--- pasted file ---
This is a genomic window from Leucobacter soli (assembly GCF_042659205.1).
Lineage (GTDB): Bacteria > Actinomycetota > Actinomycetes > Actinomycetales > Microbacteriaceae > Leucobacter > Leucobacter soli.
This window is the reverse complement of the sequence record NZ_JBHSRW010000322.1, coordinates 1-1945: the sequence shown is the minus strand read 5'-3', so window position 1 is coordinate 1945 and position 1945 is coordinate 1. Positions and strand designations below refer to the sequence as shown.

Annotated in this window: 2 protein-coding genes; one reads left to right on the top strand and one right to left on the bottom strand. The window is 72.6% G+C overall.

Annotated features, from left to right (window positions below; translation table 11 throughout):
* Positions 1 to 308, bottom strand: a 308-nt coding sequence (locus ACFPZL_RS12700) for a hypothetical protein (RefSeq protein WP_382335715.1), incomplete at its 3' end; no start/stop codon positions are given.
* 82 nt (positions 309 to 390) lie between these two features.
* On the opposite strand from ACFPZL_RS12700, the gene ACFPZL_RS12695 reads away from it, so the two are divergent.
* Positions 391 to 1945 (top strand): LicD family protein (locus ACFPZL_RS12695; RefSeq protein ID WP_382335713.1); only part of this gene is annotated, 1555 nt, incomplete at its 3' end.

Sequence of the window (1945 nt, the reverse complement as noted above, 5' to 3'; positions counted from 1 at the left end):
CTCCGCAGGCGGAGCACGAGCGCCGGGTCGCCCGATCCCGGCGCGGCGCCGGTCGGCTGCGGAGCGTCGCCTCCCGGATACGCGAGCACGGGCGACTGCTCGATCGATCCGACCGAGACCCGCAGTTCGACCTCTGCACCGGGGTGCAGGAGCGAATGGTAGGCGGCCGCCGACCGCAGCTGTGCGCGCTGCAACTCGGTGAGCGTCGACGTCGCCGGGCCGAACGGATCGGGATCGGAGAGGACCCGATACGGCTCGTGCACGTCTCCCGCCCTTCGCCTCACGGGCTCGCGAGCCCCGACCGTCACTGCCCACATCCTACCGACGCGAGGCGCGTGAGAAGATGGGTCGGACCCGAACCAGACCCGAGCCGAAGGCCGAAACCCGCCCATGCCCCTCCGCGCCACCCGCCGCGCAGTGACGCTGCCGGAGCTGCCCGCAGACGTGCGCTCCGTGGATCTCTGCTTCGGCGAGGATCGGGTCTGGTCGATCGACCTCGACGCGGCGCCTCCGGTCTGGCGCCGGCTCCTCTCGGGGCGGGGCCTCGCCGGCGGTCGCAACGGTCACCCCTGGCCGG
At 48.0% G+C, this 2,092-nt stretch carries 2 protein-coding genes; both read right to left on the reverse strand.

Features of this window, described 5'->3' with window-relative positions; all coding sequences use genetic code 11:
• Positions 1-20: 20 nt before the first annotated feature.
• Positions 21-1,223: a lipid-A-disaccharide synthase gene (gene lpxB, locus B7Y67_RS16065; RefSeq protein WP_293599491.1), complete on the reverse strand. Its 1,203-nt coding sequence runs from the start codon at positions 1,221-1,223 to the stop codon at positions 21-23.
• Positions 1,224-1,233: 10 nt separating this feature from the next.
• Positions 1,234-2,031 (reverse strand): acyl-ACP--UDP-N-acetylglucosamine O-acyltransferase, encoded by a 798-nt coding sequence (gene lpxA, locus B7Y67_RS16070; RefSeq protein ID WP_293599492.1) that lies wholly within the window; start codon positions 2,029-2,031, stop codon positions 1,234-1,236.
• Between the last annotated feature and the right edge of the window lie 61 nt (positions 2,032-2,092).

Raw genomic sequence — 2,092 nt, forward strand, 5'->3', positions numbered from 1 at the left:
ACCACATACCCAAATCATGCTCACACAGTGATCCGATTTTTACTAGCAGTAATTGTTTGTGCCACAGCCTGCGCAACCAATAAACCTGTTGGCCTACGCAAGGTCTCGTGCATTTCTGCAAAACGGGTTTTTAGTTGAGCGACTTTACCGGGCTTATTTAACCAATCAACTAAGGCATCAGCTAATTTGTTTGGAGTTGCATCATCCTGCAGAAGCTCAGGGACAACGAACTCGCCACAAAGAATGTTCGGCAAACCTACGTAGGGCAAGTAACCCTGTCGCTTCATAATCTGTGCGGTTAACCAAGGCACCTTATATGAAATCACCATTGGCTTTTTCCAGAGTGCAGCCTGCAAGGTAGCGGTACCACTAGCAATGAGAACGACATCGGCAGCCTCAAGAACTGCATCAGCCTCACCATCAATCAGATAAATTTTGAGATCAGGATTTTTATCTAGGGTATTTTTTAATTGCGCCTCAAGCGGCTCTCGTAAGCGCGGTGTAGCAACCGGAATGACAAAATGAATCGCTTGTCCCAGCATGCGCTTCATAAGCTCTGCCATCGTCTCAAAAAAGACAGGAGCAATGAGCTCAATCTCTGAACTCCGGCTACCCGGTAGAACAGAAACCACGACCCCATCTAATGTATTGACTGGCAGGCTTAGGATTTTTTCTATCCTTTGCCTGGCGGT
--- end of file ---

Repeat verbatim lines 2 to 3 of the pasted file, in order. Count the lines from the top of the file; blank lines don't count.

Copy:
Lineage (GTDB): Bacteria > Actinomycetota > Actinomycetes > Actinomycetales > Microbacteriaceae > Leucobacter > Leucobacter soli.
This window is the reverse complement of the sequence record NZ_JBHSRW010000322.1, coordinates 1-1945: the sequence shown is the minus strand read 5'-3', so window position 1 is coordinate 1945 and position 1945 is coordinate 1. Positions and strand designations below refer to the sequence as shown.